Iain Britton, photosynthesis, 2014 – sold out

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Photosynthesis is a journey, a culmination of a mood sequence, exploring aspects of survival, renewal, through the many personalities our psychologies have to deal with when looking at ourselves. The reader might/could interpret this exploration quite differently. The poems, I would hope, will stand alone, beyond the poet’s orbit and take on lives of their own. The acceptance of their imagery is essential to their existence and the poems should be interpreted according to how the readers receive and permit the images and their juxtapositions to infiltrate their consciousness. Photosynthesis is a very individual attempt to see the world from the other side of one’s self.

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Iain Britton, photosynthesis, Kilmog Press, 2014, automotive upholstery, cloth and vinyl hardcover, 92 pages, edition of 40 numbered copies, $35.00

for orders

 

Blackwells

Iain Britton was born and educated in Palmerston North, New Zealand.  He spent many years living and teaching in London and Bournemouth and now teaches Maori Studies at an independent boys school in Auckland.  Since 2008 he has published four collections of poems: Hauled Head First into a Leviathan, Cinnamon Press (nominated for Best First Collection category in the Forward Poetry Prizes (2008)); Liquefaction, Interactive Press; Cravings, Oystercatcher Press and Punctured Experimental, Kilmog Press.

Photosynthesis is his latest collection.

His poetry has been published in the UK and internationally in magazines such as Agenda, Ambit, Stand, The Warwick Review, Wolf Magazine, Wasafiri, The Argotist, Harvard Review, Horizon Review, BlazeVOX, Drunken Boat, Pool Poetry Journal, Evergreen Review, The Black Herald Literary Magazine and POEM Magazine.

A link to Iain’s website thepsychologyofariver.blogspot.co.nz/

“Iain Britton’s poems are strange attractors, exhilarating, resistant, challenging, taking you from the unexpected to the unexpectable. They are transformational, they locate the uncanny within the quotidian; space/time travellers made out of sight and of sound, breath and memory, with the chant of the oceanic persistent beneath their curious rhythms.”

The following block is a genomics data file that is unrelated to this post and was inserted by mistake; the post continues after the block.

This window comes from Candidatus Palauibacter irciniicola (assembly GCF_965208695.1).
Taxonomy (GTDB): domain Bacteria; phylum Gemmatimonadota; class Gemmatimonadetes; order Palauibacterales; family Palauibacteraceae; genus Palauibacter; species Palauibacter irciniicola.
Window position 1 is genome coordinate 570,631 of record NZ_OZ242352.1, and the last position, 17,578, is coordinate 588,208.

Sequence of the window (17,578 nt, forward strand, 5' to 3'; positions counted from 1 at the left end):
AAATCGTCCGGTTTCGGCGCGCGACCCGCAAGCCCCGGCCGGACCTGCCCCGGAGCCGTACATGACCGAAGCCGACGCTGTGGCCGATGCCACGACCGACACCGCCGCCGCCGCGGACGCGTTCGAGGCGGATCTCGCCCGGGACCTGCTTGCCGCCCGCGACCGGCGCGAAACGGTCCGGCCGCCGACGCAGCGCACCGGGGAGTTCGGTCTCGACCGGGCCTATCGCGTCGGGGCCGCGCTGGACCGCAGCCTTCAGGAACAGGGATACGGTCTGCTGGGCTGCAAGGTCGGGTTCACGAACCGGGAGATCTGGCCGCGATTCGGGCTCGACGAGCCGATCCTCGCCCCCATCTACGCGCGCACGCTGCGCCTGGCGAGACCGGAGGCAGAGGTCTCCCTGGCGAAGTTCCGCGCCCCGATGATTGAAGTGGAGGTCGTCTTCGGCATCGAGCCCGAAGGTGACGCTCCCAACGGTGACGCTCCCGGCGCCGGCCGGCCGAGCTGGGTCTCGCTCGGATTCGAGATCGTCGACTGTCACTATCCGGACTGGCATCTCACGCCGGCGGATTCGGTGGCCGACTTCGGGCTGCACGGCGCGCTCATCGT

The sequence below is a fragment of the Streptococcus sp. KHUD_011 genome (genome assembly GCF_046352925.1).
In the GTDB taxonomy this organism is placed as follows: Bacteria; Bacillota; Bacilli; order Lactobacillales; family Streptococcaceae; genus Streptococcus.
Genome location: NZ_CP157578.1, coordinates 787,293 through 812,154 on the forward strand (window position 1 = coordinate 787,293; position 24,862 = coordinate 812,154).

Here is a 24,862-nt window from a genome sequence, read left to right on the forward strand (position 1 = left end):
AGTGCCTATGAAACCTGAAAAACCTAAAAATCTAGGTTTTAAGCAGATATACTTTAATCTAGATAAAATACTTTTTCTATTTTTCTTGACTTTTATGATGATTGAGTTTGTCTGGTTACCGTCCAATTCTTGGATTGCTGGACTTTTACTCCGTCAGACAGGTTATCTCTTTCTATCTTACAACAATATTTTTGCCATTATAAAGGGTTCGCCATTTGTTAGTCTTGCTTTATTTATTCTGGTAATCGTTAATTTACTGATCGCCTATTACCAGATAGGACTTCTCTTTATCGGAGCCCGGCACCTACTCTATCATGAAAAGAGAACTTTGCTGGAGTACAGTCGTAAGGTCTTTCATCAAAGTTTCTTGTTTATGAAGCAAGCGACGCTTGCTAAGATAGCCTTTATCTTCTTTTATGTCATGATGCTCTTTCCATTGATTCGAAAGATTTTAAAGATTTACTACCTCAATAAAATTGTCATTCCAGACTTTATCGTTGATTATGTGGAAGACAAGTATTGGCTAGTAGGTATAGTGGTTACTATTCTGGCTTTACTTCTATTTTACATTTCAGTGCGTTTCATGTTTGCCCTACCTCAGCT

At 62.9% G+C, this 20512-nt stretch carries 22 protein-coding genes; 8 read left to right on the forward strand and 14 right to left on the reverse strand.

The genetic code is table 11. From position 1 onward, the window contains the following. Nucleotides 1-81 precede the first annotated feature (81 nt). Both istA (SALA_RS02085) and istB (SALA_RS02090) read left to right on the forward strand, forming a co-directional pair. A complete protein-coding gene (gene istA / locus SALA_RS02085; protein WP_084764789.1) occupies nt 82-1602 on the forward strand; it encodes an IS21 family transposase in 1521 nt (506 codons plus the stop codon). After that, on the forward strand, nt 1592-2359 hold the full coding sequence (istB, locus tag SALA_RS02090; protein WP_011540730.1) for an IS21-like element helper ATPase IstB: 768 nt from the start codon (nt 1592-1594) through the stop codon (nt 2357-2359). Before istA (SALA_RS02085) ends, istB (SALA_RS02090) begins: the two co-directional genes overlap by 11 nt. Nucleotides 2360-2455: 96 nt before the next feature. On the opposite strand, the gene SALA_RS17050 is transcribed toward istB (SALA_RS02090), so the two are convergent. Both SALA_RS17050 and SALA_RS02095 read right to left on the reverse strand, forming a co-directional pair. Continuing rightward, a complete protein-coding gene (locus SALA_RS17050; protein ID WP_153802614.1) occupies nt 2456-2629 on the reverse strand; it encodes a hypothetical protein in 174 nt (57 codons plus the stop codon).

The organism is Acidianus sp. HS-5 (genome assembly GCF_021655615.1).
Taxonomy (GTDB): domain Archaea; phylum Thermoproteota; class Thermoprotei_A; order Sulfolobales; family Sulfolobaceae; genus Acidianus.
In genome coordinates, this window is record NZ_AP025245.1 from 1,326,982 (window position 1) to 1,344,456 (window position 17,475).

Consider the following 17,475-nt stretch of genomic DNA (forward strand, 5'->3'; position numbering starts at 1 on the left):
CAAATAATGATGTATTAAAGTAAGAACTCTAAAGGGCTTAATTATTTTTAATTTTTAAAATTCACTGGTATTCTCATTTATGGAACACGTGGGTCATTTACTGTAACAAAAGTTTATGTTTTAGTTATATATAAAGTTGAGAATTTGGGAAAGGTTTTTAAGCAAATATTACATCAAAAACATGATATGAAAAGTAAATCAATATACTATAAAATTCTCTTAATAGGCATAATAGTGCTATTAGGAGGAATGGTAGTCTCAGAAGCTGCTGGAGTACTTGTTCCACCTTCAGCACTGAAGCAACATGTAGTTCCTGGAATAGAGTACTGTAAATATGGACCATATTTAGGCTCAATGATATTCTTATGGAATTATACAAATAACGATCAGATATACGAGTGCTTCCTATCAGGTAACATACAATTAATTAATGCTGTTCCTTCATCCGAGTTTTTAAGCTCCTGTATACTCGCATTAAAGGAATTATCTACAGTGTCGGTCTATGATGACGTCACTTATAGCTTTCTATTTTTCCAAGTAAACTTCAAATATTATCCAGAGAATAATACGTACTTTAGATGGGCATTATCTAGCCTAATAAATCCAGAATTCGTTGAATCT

Martin Edmond, 2014

from Photosynthesis,

the appointment 

 

same facial characteristics

hair colouring

skin

 

same dots and dashes

contours

 

she stands in a fluorescent pool /

 

i’ve been asked

 

to be kind to her

 

show respect

 

lead her up the flavoured path

 

to the man calling for his bread and butter

 

she speaks her mind

 

writes left-handed

 

speaks clearly / interprets the flight of a moth

the night signals of a frog /

 

she hitches a ride inside my head

digs for nutrients / taps a baptismal network

 

she writes what i speak

 

##

 

the streetlight’s diaphanous veil

 

trails after her

 

she glosses into several parts

 

all the same

 

all identical

 

all walking out of herself

 

the rapid-fire births of some sleight of hand

 

##

 

she witnesses the hillocks

the mounds

the sarcophagi of mushrooms

 

bursting /           air molecules bursting

 

conurbations making tracks in dust

 

planets

poking through white holes / the sun

 

spitting out a mass of light years

 

i remind her

 

of the man’s idiosyncrasies

 

how she’s expected to cut her bread

how he lives amongst shelves /

jars / plastic tubes

 

and every morning

ripe haloes

are fed to his children

 

##

 

she writes what he speaks

 

and i remember first impressions

 

the engraved anxieties

 

of being up close / i remember

 

yesterday’s aborted experiment

of one to one

 

of contact under the trees

 

choosing the right answers

 

the words

 

to fill a mouth

 

a gateway

 

the centreless gulf between individuals

##

she interprets /             a fragile

quick fix

 

she demands her piece of me

 

but i am deaf to the sky’s pewtered rumblings

the garden’s stand-over tactics

 

children burrowing through fallen fruit

 

i am deaf to her hands

 

talking fiercely in mine

 

copyright, Iain Britton, 2014

Some recent short works of Iain’s can be found here http://fortnightlyreview.co.uk/2014/03/special-effects/

 

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One Response to Iain Britton, photosynthesis, 2014 – sold out

  1. Pingback: Iain Britton, photosynthesis | THE OTHER ROOM

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